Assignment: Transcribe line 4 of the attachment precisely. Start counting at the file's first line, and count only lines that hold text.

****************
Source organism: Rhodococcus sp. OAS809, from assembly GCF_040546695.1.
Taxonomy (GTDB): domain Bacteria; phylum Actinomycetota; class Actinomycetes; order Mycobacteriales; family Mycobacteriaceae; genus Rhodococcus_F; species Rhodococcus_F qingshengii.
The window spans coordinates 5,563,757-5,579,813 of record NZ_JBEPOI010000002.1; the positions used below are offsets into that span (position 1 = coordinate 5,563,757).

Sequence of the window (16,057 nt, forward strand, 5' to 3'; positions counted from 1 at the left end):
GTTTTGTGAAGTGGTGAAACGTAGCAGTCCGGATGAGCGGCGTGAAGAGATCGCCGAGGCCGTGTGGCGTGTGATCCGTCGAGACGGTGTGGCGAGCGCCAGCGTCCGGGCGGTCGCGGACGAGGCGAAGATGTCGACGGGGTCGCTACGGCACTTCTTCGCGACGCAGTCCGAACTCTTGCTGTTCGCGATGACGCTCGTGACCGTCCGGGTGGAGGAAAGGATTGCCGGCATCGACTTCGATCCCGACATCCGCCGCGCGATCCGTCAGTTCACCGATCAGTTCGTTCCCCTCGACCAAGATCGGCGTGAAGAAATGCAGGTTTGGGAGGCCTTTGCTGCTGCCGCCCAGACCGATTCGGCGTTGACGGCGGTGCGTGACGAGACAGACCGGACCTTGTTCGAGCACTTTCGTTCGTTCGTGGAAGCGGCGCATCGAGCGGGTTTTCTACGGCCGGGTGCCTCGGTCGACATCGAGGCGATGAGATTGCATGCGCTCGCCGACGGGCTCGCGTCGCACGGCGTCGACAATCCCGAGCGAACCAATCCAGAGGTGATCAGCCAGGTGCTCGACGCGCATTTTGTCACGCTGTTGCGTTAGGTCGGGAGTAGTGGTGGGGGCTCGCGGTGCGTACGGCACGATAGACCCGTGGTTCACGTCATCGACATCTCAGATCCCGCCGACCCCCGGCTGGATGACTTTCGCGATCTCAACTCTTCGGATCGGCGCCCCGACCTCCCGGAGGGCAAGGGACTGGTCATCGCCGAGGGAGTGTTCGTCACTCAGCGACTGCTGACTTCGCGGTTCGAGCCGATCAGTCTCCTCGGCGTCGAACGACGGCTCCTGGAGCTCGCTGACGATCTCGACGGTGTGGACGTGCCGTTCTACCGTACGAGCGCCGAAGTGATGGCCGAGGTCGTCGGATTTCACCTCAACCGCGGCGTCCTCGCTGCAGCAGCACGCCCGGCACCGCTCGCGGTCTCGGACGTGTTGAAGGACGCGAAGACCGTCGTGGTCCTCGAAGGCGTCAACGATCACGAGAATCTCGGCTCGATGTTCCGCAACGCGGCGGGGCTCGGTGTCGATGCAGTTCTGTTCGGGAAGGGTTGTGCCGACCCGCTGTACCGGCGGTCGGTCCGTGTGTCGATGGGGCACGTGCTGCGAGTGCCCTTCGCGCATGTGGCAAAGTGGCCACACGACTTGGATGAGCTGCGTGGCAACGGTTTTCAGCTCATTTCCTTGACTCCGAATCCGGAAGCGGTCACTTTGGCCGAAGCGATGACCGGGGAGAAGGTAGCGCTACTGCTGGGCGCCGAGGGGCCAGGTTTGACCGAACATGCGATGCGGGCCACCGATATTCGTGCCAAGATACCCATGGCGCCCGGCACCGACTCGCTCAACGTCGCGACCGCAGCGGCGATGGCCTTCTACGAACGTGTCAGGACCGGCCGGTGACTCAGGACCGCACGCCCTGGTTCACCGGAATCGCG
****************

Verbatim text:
Sequence of the window (16,057 nt, forward strand, 5' to 3'; positions counted from 1 at the left end):